How often are we already thinking up our next witty comment or counterpoint while our partner is still talking? If we are doing this then we are not really listening. If you find yourself doing this, and we all do at times, try instead repeating back what your partner has just said in your own words to ensure that you understand. Say, “So, is what you mean … such and such ..?” Or, “So what you are saying is … whatever it is …?” This will help the other person to open up as they will feel heard and understood. 

We also have to curb our natural inclinations to want to help and fix things for others. A lot of the time people are just wanting to share what’s going on for them. Jumping in with all the things that they could do to fix or change the ‘problem’ can make the other person feel diminished and as though you feel you could or would do better in their situation. This is one area I struggle with personally. I can have all the answers but none of the other person’s perspective. Of course, they have probably already thought of most of the answers themselves. Sometimes you could just ask, “Is this a problem you are looking for help with?”. Or, “What ideas have you got about that?”. Again, this will help your partner to open up and feel heard and valued.

Show empathy and compassion.

Show your partner empathy and compassion. When they’ve had a bad day or are feeling down give them a hug or a gentle touch. Sometimes our partners do get sad, or angry or stressed out and overwhelmed. When they do, understand that they are human too and need our support and understanding. Sometimes a bit of kind understanding can feel better than our well-meaning pep talk. Of course, we want our partners to feel better and be happy again but we need to respect their feelings. As humans, we experience the full range of emotions and can’t always be in sync with each other’s moods.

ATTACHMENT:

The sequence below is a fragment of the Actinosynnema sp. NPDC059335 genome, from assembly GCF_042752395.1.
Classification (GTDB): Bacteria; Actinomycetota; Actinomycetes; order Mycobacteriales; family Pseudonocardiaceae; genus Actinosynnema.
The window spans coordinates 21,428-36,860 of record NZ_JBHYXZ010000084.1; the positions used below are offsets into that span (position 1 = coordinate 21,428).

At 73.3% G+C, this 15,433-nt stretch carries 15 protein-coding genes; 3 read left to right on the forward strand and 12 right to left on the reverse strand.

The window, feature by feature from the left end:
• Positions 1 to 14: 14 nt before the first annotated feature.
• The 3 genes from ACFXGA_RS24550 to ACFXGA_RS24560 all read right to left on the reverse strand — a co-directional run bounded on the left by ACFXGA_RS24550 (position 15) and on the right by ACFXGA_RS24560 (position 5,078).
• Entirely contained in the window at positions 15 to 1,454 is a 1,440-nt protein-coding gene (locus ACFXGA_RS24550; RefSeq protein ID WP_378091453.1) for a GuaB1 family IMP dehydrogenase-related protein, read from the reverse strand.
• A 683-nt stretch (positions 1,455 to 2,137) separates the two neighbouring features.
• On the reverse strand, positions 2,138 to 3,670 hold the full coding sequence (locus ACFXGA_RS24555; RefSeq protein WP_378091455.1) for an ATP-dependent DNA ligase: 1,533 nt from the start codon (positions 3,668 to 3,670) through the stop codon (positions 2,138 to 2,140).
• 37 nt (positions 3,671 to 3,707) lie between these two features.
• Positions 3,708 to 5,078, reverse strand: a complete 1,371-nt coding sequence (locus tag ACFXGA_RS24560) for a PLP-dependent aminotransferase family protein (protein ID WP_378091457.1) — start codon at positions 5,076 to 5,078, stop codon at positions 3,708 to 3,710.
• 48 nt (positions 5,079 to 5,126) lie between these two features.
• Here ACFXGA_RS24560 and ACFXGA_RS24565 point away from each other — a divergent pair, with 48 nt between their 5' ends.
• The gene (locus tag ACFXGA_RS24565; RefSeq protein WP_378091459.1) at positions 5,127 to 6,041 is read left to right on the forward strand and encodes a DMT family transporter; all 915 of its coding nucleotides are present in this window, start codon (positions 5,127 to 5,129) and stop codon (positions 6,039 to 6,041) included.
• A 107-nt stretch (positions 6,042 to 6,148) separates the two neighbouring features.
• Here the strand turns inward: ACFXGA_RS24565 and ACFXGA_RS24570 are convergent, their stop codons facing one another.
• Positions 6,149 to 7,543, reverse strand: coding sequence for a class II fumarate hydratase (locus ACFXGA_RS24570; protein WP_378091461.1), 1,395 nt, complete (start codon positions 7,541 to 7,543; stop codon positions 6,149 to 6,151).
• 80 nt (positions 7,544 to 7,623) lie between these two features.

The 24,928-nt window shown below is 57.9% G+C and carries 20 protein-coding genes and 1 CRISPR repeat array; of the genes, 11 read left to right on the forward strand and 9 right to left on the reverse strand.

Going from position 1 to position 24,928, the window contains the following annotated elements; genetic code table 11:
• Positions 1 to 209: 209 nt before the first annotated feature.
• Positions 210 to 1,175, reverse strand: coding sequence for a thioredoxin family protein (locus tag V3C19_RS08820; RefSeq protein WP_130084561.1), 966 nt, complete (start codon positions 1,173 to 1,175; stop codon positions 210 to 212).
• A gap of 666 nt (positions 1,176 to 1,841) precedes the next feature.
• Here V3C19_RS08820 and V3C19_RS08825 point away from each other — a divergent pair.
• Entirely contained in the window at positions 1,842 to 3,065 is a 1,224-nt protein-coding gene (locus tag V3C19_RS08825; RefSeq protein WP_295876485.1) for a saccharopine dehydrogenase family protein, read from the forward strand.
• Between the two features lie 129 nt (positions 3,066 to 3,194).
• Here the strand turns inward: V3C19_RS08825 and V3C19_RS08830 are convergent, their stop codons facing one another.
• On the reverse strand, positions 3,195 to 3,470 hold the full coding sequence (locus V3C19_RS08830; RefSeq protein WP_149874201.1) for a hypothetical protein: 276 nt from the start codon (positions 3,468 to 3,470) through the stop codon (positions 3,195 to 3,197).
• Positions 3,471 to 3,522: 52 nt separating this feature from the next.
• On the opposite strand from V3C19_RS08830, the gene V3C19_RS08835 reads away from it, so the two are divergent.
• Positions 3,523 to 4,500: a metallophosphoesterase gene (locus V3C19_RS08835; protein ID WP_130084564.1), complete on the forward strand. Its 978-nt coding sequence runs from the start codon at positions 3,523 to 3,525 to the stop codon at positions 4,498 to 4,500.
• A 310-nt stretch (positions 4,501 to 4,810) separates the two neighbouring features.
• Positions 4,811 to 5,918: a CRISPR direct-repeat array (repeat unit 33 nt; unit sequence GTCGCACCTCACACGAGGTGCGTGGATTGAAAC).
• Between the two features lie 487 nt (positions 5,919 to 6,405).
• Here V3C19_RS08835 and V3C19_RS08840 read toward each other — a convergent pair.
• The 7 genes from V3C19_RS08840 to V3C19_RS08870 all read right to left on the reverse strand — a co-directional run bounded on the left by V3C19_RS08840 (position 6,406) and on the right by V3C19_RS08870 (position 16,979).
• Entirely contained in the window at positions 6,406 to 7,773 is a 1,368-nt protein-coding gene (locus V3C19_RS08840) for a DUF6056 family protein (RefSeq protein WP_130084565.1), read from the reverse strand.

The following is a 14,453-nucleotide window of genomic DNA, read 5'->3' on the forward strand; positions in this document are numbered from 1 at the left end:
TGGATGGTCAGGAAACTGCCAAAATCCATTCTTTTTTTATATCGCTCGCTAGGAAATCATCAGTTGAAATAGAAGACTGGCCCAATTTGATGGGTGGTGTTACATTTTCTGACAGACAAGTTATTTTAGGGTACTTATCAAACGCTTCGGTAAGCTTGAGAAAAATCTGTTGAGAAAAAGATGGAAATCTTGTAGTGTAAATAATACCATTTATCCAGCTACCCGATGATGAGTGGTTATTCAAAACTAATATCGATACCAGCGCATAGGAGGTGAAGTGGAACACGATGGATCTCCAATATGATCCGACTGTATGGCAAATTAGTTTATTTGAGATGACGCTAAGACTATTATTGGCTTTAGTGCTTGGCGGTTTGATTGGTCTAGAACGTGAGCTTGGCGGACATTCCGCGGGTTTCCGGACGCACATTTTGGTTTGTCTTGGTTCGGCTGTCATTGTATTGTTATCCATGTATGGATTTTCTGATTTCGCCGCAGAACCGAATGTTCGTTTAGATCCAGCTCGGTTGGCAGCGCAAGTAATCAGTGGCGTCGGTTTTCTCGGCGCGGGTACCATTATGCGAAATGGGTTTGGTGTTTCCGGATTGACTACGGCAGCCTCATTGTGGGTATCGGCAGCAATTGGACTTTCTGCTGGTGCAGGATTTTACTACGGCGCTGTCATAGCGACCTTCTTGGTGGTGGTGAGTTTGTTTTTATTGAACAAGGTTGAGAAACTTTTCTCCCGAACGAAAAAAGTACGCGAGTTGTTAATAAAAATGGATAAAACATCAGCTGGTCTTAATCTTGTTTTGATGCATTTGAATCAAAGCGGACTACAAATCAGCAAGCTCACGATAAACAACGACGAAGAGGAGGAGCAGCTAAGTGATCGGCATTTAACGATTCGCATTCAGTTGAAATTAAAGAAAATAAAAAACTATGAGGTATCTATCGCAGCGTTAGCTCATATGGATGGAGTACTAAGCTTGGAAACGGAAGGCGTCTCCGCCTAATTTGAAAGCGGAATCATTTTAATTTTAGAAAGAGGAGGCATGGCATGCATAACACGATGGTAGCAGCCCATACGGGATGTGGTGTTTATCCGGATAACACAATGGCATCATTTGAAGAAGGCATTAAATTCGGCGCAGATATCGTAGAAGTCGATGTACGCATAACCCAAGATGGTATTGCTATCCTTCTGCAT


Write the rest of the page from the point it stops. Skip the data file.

All things change.

The one constant we can expect in our lives is change. Knowing this helps us to get through the challenging times. Things will change and we can always be optimistic that they will change for the better. 

When things are feeling tough between you and your partner it can often be due to a lack of connection. All of life’s distractions can work to erode the closeness you once felt. Applying some active mindfulness towards your time together will help to strengthen the connection between you and help things to feel better. 

Remember, even though you are both unique and separate individuals your relationship makes you a team and you’re in it together. Take time to talk about your joint relationship goals as well as your individual goals. Ensure that your individual goals don’t jeopardise those joint relationship goals. 

Our time together is precious and life can be short. Don’t sweat the small stuff and try being mindful, calm and compassionate with your partner while you ride life’s roller coaster together. 

What are some other ways we could practice mindfulness in our relationships? Tell me in the comments below.  

Megan Ruffino